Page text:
The formerly Buddhist parents of a lady co-worker live in a rural village eight hours from here. Visiting their daughter two years ago, they attended church for the first time and trusted Christ!

We found no church in their area and no Christians in their village, so they have little opportunity to fellowship or receive Bible teaching. Obviously, we are concerned about their spiritual growth.

Recently, their son who lives in Bangkok and is nearly thirty, decided that he would become a Buddhist monk for a while to “make merit” for his extended family. A man is usually ordained as a monk at about twenty years of age.

We began praying for the parents, since we knew it would bring unusual tests for them. It is customary for parents to play a central role in the ceremonies.

The daughter traveled to the ordination to provide moral support to her parents, since they three are the only Christian believers in the family.  Before the event, they discussed what to do, and decided to face it together rather than leave during the ceremonies. Nearly 800 people attended. The Master of Ceremonies asked the father to speak to the crowd.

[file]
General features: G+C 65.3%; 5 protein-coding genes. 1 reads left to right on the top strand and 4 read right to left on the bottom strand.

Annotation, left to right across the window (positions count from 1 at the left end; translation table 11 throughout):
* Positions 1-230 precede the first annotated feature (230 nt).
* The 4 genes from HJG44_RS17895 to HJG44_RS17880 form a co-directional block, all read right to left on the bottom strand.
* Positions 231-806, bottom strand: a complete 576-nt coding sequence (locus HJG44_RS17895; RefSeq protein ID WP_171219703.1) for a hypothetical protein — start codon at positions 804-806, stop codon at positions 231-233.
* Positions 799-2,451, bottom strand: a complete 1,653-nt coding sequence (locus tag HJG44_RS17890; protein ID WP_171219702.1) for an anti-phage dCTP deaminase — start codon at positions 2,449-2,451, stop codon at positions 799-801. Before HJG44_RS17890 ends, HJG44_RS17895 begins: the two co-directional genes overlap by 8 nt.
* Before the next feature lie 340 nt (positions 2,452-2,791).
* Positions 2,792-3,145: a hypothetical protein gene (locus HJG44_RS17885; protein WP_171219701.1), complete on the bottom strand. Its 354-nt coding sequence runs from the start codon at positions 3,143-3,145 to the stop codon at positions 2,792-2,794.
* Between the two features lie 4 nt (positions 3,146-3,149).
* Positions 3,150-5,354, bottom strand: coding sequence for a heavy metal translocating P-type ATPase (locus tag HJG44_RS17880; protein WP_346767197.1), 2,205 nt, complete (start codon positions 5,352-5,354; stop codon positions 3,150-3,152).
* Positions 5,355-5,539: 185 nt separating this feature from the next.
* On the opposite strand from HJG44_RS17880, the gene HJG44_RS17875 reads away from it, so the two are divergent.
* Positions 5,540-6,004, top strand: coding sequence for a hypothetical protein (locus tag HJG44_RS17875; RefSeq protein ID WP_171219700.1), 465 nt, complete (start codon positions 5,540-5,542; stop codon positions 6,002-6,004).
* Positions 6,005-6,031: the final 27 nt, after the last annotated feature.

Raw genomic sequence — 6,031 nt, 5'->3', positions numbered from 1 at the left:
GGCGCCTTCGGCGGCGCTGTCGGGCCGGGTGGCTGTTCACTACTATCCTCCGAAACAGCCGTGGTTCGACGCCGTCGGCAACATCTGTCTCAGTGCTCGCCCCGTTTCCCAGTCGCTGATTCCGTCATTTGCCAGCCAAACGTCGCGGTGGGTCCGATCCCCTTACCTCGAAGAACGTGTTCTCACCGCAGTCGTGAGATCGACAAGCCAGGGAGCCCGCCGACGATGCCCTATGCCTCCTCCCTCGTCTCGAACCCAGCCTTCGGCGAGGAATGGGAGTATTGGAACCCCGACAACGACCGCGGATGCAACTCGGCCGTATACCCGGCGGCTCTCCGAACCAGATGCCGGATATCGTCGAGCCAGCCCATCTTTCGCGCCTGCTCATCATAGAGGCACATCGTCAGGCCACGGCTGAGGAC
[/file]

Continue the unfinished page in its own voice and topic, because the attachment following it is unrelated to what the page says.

He said, “I am a Christian and my wife is a Christian. We really have no part in these proceedings, but we wanted to greet you.” He introduced his other children and when he came to his daughter, he told the crowd that she is a Christian, lives in another city, works with a Christian ministry and likewise has no part in the ceremony. He was bold but respectful. When he finished, the people applauded. The young Christian daughter was shaking because she did not know what he was going to say. It was an unexpected, unlikely turn of events at a Buddhist ordination.

Prior to this, they were quite anxious, but afterward, both parents seemed very relaxed , demonstrating the Lord’s calming hand upon the father and the situation. Cultural relationships and obligations impose social restrictions that require great strength and courage to take such a public stand, especially as three lone Christians, reminiscent of three Hebrews in the Fiery Furnace. Indeed, few would be eager to speak to a crowd of eight hundred, in any society.

The trial of faith is not over. The mother became violently ill that evening after she drank something which was supposed to be water. Something else was in the glass.

To see the Lord work in new converts is such a blessing! If a missionary had tutored them in how to handle it, the work of the Holy Spirit guiding them would not be so apparent. God showed himself mighty despite their lack of training although we might have supposed they were unfit for such a test.

(Adapted from the Tom Gaudet Update)